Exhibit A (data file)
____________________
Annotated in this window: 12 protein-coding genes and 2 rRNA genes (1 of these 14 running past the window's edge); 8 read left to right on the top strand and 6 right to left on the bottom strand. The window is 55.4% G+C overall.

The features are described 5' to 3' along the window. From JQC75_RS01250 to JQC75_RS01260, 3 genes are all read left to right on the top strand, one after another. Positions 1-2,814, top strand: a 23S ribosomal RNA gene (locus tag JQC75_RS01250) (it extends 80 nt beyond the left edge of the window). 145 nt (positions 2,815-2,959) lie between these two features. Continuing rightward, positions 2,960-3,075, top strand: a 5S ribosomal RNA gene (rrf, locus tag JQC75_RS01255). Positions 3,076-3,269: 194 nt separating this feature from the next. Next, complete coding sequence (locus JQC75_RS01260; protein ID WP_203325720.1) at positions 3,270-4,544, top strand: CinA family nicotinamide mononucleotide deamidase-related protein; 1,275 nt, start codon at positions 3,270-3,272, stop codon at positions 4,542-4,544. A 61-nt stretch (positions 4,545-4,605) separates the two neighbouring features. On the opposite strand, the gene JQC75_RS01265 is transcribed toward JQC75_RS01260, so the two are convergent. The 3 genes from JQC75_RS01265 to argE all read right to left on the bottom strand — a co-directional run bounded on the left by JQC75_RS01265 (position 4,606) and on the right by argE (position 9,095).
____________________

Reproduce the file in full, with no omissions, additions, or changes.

Annotated in this window: 12 protein-coding genes and 2 rRNA genes (1 of these 14 running past the window's edge); 8 read left to right on the top strand and 6 right to left on the bottom strand. The window is 55.4% G+C overall.

The features are described 5' to 3' along the window. From JQC75_RS01250 to JQC75_RS01260, 3 genes are all read left to right on the top strand, one after another. Positions 1-2,814, top strand: a 23S ribosomal RNA gene (locus tag JQC75_RS01250) (it extends 80 nt beyond the left edge of the window). 145 nt (positions 2,815-2,959) lie between these two features. Continuing rightward, positions 2,960-3,075, top strand: a 5S ribosomal RNA gene (rrf, locus tag JQC75_RS01255). Positions 3,076-3,269: 194 nt separating this feature from the next. Next, complete coding sequence (locus JQC75_RS01260; protein ID WP_203325720.1) at positions 3,270-4,544, top strand: CinA family nicotinamide mononucleotide deamidase-related protein; 1,275 nt, start codon at positions 3,270-3,272, stop codon at positions 4,542-4,544. A 61-nt stretch (positions 4,545-4,605) separates the two neighbouring features. On the opposite strand, the gene JQC75_RS01265 is transcribed toward JQC75_RS01260, so the two are convergent. The 3 genes from JQC75_RS01265 to argE all read right to left on the bottom strand — a co-directional run bounded on the left by JQC75_RS01265 (position 4,606) and on the right by argE (position 9,095).